THE World Health Organisation (WHO) has reported that over one million people die by suicide every year, with a global suicide rate of 16 per 100,000 persons. On average, one person dies by suicide every 40 seconds. Overall, suicide deaths constitute 1.8pc of worldwide deaths. In the last 45 years there has been a 60pc increase in suicide cases. India and China alone constitute about 30pc of suicide mortalities worldwide.
Clearly, these figures show the widespread prevalence of suicide. Mental health problems are the most obvious cause. As a result, governments across the world are treating the rising swell of suicide rates as a public health issue and increasingly focusing on detection and preventative measures. In Pakistan, however, suicide still remains a ‘hush-hush’ affair — despite it being a major public health issue in recent decades.
Many reasons can be advanced for this neglect. The act of suicide is frowned upon in religion, as are social norms surrounding the issue of suicide. Furthermore, the discovery of suicide can also get you into legal cross hairs if the law is followed in letter and spirit. For these two reasons, families hesitate to highlight or report suicide deaths. Governmental policy has moved in tandem with these societal trends. This is why Pakistan neither maintains data on suicide, nor does the government share any information with WHO — making it difficult to gather reliable statistics.
Suicide is a rising public health issue.
Hence, there is no way to estimate the exact extent of the problem and promulgation of an ameliorative policy solution. Only media reports or data gathered by NGOs offer a snapshot of this growing problem. A handful of available academic studies shed some light on the pattern and reasons for the pervasiveness of suicide. Such studies, where available, are focused on limited settings.
One study, based on research conducted in six Pakistani cities, reported a high rate of 7.6 per 100,000 in Larkana, followed by 2.8 in Rawalpindi. Another study, published in the British Journal of Psychiatry, showed a higher rate of attempted suicide, at 39pc, among women in Bara tehsil, in comparison to 21pc among men. This finding has been confirmed in other studies as well.
These meticulous studies, however, also show that reported figures are, likely, grossly underestimated. Nonetheless, reported figures reflect a progressive increase, in line with global trends emerging from WHO-reported suicide figures. The Human Rights Commission of Pakistan reported that, in 2011, there were 1,153 attempted suicides and 2,131 suicides across the nation.
Suicide data in India is better organised and analysed. One study, conducted in India in 2007, put the number of annual suicides at 100,000. The suicide rate was found to be higher in southern states than in northern states. Unlike in Pakistan, Indian researchers have devoted considerable energy to the issue of suicide. There are a number of trends visible in these studies; the result of which has been a candid discussion on India’s suicide rates and possible prevention strategies.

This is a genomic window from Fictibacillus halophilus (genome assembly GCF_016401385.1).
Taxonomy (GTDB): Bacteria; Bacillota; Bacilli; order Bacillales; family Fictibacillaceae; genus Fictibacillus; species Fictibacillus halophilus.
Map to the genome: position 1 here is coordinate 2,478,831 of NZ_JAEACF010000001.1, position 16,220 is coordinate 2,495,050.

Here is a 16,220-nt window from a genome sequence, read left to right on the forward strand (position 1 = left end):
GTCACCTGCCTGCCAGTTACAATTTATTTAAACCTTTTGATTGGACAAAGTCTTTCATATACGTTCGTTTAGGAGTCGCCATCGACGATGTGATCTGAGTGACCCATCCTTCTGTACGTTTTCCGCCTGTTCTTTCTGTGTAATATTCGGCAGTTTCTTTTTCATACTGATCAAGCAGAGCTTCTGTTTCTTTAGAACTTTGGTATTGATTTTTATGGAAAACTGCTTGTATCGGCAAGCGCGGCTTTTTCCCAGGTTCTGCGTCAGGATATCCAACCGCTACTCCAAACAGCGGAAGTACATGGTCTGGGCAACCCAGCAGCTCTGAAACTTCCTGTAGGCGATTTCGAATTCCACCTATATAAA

Suicide rates are higher among men than women. However, the rate of attempted suicides is higher among women than men. The rising suicide rates are attributed to a number of factors, with family and financial reasons being the two most prevalent factors. Financial reasons are by far the top-ranked cause. In recent studies, the rate of suicide in Greece is shown to be linked to the prolonged financial crisis that has hit the country. In Cyprus, the financial crisis also forced people into committing suicide. Similarly in India, the rising suicide rate among farmers due to crop failures has also been reported.
Based on media reports, many modes of committing suicide can be identified in Pakistan. Hanging by rope, self-immolation, or ingesting an overdose of medicine seem to be the most common methods. In Japan, the act of committing ritual suicide is considered noble; preserving honour and warding off shame and stigma.
Suicide is a complex phenomenon. The fact that suicide is considered a very personal act diminishes the efficacy of simplified prevention strategies. Considering suicide’s multidimensional roots, any preventative measure should encompass a multidimensional strategy to address the issue. WHO’s suicide prevention Multisite Intervention Study on Suicidal Behaviours has demonstrated that suicide mortality can be reduced by instituting brief low-cost interventions in developing countries.
However, for any plan to be effective in Pakistan, it is important that the subject be discussed openly, with a robust data reporting and collection system in place. There is a big role for public health officials in all of this, since Pakistan has not addressed this public health issue with the seriousness it requires. Preventing suicide can only succeed if efforts from all agencies are unified.
The writer is a development consultant and policy analyst.
Published in Dawn, June 26th, 2016